Listening to Lord Mendacity's dismissal of Britain's top businessmen today, you get the authentic Labour view on the way economies work. Despite all the NuLab spin, they have never really accepted the idea that sustainable growth is delivered by private enterprise not by government spending.
As we blogged here, their plan to hike the jobs tax will be a disaster, costing up to 500,000 jobs. And George is absolutely right to make it his top priority for cutting (or at least rescinding the increase).
But Mandy clearly doesn't understand that. Instead, he comes up with the utterly preposterous idea that these top business leaders are whacking Labour policy because they have somehow been deceived by the evil Tories.
Did Mand not read what they wrote? Just for future reference here are the key bits:
"In the last few years, the private sector has improved its productivity by around 20 per cent, while productivity in the public sector has fallen by three per cent. Savings can be made by removing the blizzard of irrelevant objectives, restrictive working practices, arcane procurement rules and Whitehall interference... As taxpayers we would welcome more efficiency in government.
As businessmen we know that stopping the national insurance rise will protect jobs and support the recovery.
Cutting government waste won’t endanger the recovery – but putting up national insurance will."Spot on. In fact, it could easily be Tyler talking.
But it most certainly couldn't be Labour.
As we must all understand, the very biggest of the several big challenges ahead of us is how to get the economy growing sustainably. Under Labour, growth was fueled by a huge debt bubble and a crazy ramping up of public spending. But that has ended in catastophe, and we must now find another way.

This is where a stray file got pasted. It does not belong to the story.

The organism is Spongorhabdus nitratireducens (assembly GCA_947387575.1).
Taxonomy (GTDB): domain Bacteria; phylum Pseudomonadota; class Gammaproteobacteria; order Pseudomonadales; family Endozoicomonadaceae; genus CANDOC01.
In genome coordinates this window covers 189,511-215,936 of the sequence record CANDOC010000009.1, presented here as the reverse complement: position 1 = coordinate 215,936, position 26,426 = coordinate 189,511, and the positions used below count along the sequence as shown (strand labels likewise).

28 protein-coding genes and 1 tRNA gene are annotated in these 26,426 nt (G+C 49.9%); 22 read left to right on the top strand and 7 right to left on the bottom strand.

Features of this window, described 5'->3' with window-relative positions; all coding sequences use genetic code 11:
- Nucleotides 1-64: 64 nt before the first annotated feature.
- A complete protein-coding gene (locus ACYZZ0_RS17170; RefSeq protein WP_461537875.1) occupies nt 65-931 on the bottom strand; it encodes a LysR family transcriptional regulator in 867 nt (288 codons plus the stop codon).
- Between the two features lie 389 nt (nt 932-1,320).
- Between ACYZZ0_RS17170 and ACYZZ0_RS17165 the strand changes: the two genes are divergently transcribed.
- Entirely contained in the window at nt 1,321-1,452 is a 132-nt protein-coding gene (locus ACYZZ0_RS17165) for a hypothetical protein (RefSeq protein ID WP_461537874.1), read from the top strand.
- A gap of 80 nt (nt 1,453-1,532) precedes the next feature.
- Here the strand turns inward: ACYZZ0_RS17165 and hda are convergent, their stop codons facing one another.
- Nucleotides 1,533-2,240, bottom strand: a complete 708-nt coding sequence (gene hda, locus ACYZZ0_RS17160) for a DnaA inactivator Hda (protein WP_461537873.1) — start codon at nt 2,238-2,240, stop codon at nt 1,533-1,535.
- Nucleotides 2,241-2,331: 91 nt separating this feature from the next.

Next year, even on the government's over-optimistic numbers, public spending will account for nearly half our GDP (48%). And Labour believes that to be the essential prop supporting future growth.
But there is a very different view, partly but not yet clearly, articulated by Cam and George. It is that continued high public spending and high government borrowing will soon undermine the very growth Labour say they want. It will happen via a number of different channels, but most dramatically via the impact on interest rates.
And most helpfully, Policy Exchange has just published some work on how big these effects might be. In particular, they have looked at the likely impact of our huge fiscal deficit on gilt yields and interest rates.
There is a considerable economic literature on this question, and its conclusions are unambiguous - higher government borrowing pushes up interest rates. Quite a lot. In fact, the literature suggests that the current level of UK borrowing will have the effect of pushing up gilt yields by 2-4% over where they would have been without the deficit.
Andrew Lilico and his Policy Exchange colleagues have also done their own analysis, and here's one of their pictures:
As we can see, countries with the biggest deficits tend to have the highest borrowing costs. And we can also see that our bond yields look low relative to the average relationship.
Why? Well, partly because the Bank of England has artificially supported the gilt market by buying the best part of £200bn of gilts as part of their Quantitative Easing programme - a support that has now gone. And partly because the market still believes there will be a Tory government that will cut the deficit - a support that will go if Labour get back.
The chart also shows just what happens to borrowing costs when market confidence goes - look at where Greece is.
To bang the message home, Policy Exchange works out what their expected increase in borrowing costs would mean for mortgage costs:
"In the UK a rise of 1%-2% in mortgage rates would add some £700-£1400 to the average annual mortgage bill."And that is precisely the kind of effect that would stop our anaemic economic recovery dead in its tracks.
Which is why Labour's policy of continued high public spending is so hare-brained. Far from supporting growth over the next few years it will undermine it. From higher jobs taxes to higher mortgage rates, it is a disaster in the making.